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Arrangements for the processing and transfer of passenger name records (PNR)

Agreements on the processing and transfer of Passenger Name Record data by air carriers
Passenger Name Record (PNR) data are unverified information provided by passengers and collected by air carriers to enable the reservation and check-in process.
The content of PNR data varies depending on the situation and may include:
- dates of travel and travel itinerary;
- ticket information;
- contact details like address and phone number;
- travel agent;
- ticket-purchase payment information;
- seat number and baggage information.
The analysis of PNR data can provide the law enforcement authorities with important information allowing them to detect suspicious travel patterns and identify associates of criminals and terrorists, in particular those previously unknown to law enforcement. Accordingly, the processing of PNR data has become a widely used essential law enforcement tool, in the EU and beyond, to prevent and fight terrorism and other forms of serious crime, such as drugs-related offences, human trafficking, and child sexual exploitation.
In 2016 the European Parliament and the Council of the European Union adopted Directive (EU) 2016/681 on the use of passenger name record (PNR) data for the prevention, detection, investigation, and prosecution of terrorist offences and serious crimes.
The Directive defines the responsibilities of EU countries regarding the collection of PNR data, requiring them to establish specific entities responsible for the collection, storage, and processing of PNR data – the so-called passenger information units (PIUs) and adopt a list of competent authorities entitled to request or receive PNR data. The rules apply to flights arriving from third countries to the EU countries, but EU countries can decide to apply them to flights departing from or arriving to another EU country (intra-EU flights). Bulgaria, alongside Belgium, Czech Republic, Germany, Estonia, Greece, Spain, France, Croatia, Italy, Cyprus, Latvia, Lithuania, Luxembourg, Hungary, Malta, the Netherlands, Poland, Portugal, Romania, Slovakia, Finland, Sweden and the United Kingdom, has notified the European Commission of its decision to apply these rules to intra-EU flights.
The Passenger Information Unit of the Republic of Bulgaria (PIU BG) is part of the State Agency for National Security. Information on its operation is available from the expressly designed portal: https://portal.piu.bg. Any questions about the information published on the portal can be asked at: bgpiu@piu.bg.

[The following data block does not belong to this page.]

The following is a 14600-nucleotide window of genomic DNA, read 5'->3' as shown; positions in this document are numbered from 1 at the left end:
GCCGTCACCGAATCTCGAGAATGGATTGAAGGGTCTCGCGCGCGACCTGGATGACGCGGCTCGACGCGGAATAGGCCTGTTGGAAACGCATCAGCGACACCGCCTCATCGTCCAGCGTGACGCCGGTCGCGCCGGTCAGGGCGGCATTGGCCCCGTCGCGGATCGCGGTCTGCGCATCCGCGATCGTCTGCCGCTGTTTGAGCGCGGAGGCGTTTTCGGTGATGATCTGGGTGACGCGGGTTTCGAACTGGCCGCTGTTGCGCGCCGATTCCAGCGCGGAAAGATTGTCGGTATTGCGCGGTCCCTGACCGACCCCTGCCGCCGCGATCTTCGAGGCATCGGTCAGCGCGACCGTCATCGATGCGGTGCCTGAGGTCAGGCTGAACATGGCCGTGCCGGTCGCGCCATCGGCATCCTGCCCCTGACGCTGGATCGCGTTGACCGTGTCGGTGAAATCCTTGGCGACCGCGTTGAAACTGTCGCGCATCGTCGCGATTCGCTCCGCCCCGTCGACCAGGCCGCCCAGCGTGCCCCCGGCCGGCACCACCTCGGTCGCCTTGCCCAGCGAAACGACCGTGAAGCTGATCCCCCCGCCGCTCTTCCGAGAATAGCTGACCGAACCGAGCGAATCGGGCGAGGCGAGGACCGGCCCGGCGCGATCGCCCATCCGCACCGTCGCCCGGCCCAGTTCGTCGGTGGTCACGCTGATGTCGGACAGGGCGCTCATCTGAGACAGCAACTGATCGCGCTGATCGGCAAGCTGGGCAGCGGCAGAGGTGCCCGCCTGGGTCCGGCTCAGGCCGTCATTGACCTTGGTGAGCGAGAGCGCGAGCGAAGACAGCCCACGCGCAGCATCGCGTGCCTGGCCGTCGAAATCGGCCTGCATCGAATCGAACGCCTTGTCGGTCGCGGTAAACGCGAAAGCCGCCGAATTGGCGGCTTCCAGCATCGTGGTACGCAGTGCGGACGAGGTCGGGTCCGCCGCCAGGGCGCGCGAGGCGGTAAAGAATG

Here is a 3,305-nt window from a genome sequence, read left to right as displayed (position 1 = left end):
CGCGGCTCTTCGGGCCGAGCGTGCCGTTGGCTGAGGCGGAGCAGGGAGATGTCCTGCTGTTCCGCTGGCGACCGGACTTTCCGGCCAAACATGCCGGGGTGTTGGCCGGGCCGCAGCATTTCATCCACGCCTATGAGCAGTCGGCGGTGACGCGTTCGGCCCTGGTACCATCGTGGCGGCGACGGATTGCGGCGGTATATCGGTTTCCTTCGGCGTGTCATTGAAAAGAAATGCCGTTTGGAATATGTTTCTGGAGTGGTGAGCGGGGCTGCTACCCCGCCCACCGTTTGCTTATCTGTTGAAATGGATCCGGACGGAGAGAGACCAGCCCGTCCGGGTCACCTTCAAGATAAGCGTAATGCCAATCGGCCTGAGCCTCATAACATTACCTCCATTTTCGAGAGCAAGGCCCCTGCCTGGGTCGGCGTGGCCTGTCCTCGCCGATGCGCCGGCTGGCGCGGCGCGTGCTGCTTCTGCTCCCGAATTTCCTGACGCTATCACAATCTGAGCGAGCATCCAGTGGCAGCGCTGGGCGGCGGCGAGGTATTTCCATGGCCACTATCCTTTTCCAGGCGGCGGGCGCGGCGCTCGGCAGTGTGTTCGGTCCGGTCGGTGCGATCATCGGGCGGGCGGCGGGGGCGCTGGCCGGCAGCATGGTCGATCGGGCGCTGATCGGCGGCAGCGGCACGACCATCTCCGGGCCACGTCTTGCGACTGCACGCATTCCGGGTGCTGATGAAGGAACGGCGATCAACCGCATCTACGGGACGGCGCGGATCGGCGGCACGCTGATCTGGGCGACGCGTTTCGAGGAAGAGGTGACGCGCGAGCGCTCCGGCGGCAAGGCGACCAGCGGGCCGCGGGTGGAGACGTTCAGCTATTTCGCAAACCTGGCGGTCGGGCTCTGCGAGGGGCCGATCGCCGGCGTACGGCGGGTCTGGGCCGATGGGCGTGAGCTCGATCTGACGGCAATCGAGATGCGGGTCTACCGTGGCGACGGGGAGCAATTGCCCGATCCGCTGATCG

Passenger Information Units are in charge of:
- collecting PNR data from airlines;
- comparing PNR data against relevant law enforcement databases and processing them against pre-determined criteria, to identify persons potentially involved in a terrorist offence or serious crime;
- disseminating PNR data to national competent authorities, Europol, and PIUs of other EU countries, either spontaneously or in response to duly reasoned requests.
The PNR Directive provides data protection safeguards, such as:
- sensitive data must not be processed;
- data must be depersonalised after 6 months;
- data may be re-personalised only under strict conditions;
- data must be deleted after 5 years;
- a data protection officer is appointed in each PIU;
- an independent national supervisory authority must oversee the processing activities. For Bulgaria, these functions are performed by the Commission for Personal Data Protection.
Regarding the transfer of PNR to third countries, agreements on the processing and transfer of PNR data exist at this stage with Australia and the US.
Negotiations for PNR Agreements are ongoing with Canada (launched in June 2018) and with Japan (launched in February 2020).
The European Commission intends to update and streamline this approach with the aim to adapt it to today’s realities and take into consideration developments that have occurred since 2010. For this purpose, the Commission published a Roadmap in July 2020. This initiative will aim at setting out the policy objectives and key challenges of both legal and operational nature that a future revised strategy should aim to tackle.
 
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Commission for Personal Data Protection, Sofia, 2 Prof. Tsvetan Lazarov Blvd.
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